Hearing with both ears


The question of binaural (two ears) amplification comes up in just about every audiology practice in the world - every day! It's an excellent question.

You were born with two ears because you need two ears, the same is true for your eyes, arms, legs and kidneys. Like two legs, two wings and two eyes, nature has equipped the animal kingdom with a balanced pair of ears for reasons very important to their existence. Many species depend on two ears to locate prey, adversaries, even mates and without two ears working evenly; their survival would be in doubt.


The benefits of binaural hearing...

  • Contrary to what you may think, one ear working less effectively than the other can have a significant impact on your daily activities. People who have lost hearing in one ear will tell you it is VERY difficult to get by using only one ear. The quality and clarity of sound perceived with one ear is simply not as good as two ears.
  • The brain depends on BOTH ears working together to tell the listener where the sound is coming from, how far away the sound is, and to help sort out speech from noise. Additionally, each ear is ''hard wired'' differently to the brain. For example, we know that the right ear is typically the dominant ear for speech sounds and it primarily sends information to the left side of the brain for sound processing and interpretation. Most people think of ''hearing'' as something that happens in the ears, but in reality, the BRAIN interprets the signals from the ears into sound. So, in many respects, we really don't fit the ears with hearing aids, we ultimately fit the brain. 
  • Hearing with one ear is like trying to see with one eye - it’s possible, but not as effective. That’s why you don’t see people wearing monocles anymore. They became obsolete when eye specialists realised the many important advantages of balanced vision.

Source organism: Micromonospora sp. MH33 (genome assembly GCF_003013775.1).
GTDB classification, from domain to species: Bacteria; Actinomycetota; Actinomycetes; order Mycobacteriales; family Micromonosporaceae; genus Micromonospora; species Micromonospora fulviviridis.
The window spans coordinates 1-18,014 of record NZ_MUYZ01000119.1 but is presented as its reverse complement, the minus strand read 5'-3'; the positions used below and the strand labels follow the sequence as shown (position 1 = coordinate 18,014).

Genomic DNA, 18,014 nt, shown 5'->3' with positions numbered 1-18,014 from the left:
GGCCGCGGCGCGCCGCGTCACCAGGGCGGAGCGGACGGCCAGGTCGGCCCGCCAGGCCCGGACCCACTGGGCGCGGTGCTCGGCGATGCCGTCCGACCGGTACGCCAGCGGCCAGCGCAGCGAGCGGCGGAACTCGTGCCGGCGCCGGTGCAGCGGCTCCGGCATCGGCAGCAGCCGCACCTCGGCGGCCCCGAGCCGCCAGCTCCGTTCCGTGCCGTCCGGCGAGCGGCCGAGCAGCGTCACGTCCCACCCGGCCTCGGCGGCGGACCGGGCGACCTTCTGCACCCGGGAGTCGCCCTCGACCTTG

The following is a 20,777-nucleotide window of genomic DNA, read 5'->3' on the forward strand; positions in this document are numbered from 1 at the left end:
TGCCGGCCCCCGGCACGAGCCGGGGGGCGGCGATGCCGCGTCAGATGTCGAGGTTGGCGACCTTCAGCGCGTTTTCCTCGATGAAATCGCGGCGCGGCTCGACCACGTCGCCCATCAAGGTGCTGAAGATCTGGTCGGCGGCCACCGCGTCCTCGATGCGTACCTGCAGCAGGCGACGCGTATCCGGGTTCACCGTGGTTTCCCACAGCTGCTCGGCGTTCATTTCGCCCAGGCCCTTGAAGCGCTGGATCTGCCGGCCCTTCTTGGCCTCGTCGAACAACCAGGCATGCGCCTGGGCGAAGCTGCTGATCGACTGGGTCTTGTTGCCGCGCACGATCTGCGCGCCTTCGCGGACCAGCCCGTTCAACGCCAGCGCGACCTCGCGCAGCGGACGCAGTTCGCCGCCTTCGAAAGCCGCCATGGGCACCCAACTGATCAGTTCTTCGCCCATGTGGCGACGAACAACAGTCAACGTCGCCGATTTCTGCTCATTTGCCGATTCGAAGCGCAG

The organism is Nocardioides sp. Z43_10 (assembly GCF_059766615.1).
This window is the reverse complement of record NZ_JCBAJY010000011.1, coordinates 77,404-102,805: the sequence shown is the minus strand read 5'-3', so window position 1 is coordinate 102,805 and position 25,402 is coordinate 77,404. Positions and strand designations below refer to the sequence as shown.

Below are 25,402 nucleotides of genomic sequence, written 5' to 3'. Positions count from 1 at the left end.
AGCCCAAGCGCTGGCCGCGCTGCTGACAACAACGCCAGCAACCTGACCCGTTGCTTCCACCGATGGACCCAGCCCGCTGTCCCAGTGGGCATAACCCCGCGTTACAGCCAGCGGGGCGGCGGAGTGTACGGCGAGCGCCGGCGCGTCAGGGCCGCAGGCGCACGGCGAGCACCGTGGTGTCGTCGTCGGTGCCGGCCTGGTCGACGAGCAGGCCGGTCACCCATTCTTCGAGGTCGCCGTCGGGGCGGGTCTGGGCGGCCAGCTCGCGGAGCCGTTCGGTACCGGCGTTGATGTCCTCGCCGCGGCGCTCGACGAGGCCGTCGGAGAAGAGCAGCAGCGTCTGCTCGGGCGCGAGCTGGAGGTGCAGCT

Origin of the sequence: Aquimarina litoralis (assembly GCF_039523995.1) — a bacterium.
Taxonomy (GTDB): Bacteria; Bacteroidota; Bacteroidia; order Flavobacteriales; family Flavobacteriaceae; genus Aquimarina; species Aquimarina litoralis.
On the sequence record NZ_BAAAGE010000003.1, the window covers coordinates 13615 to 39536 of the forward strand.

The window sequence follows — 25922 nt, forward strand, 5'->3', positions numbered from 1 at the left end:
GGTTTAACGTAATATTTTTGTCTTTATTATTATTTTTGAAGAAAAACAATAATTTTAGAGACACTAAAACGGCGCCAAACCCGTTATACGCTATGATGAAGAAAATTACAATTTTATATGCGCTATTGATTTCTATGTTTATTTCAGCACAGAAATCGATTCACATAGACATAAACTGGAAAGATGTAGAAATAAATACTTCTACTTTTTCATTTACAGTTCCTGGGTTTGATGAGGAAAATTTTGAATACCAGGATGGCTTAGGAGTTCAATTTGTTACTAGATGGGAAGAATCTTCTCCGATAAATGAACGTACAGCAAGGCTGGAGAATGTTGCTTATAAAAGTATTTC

• Localisation - correcting this difference can be important to your safety. Balanced hearing is vital to our ability to locate where a sound is coming from. Our brain instinctively locates a sound source by measuring the tiny differences in duration and intensity between each ear. When crossing a street the sound of a car approaching reaches the closer ear slightly before the other ear and at a higher intensity. The brain allowing us to recognise the cars location translates these differences.
  • Cut out the noise - one of the nice things about balanced hearing is what you don’t have to hear. Our two ears working together give us the ability to isolate one sound over another; the brain can select a specific sound and concentrate on it. So depending on your hearing loss, you may not have to work as hard to hear effectively in certain areas.
  • Relaxing, less stressful hearing - With both ears providing even input of sound, less amplification may be required to achieve a comfortable listening level. The patient needn’t worry about always getting his/her “good ear” turned towards sounds. With all the additional benefits, he/she may actually find balanced hearing to be less stressful; it should certainly sound more natural.

So the bottom line is YES - two ears are better than one.

Of course, there are exceptions, and there are certainly times when professionals recommend fitting only one ear for a variety of reasons. But in general, fitting both ears with amplification provides a better sound quality, better hearing in noise, better hearing of soft sounds, better ability to tell where sounds are coming from, and higher satisfaction with hearing aids.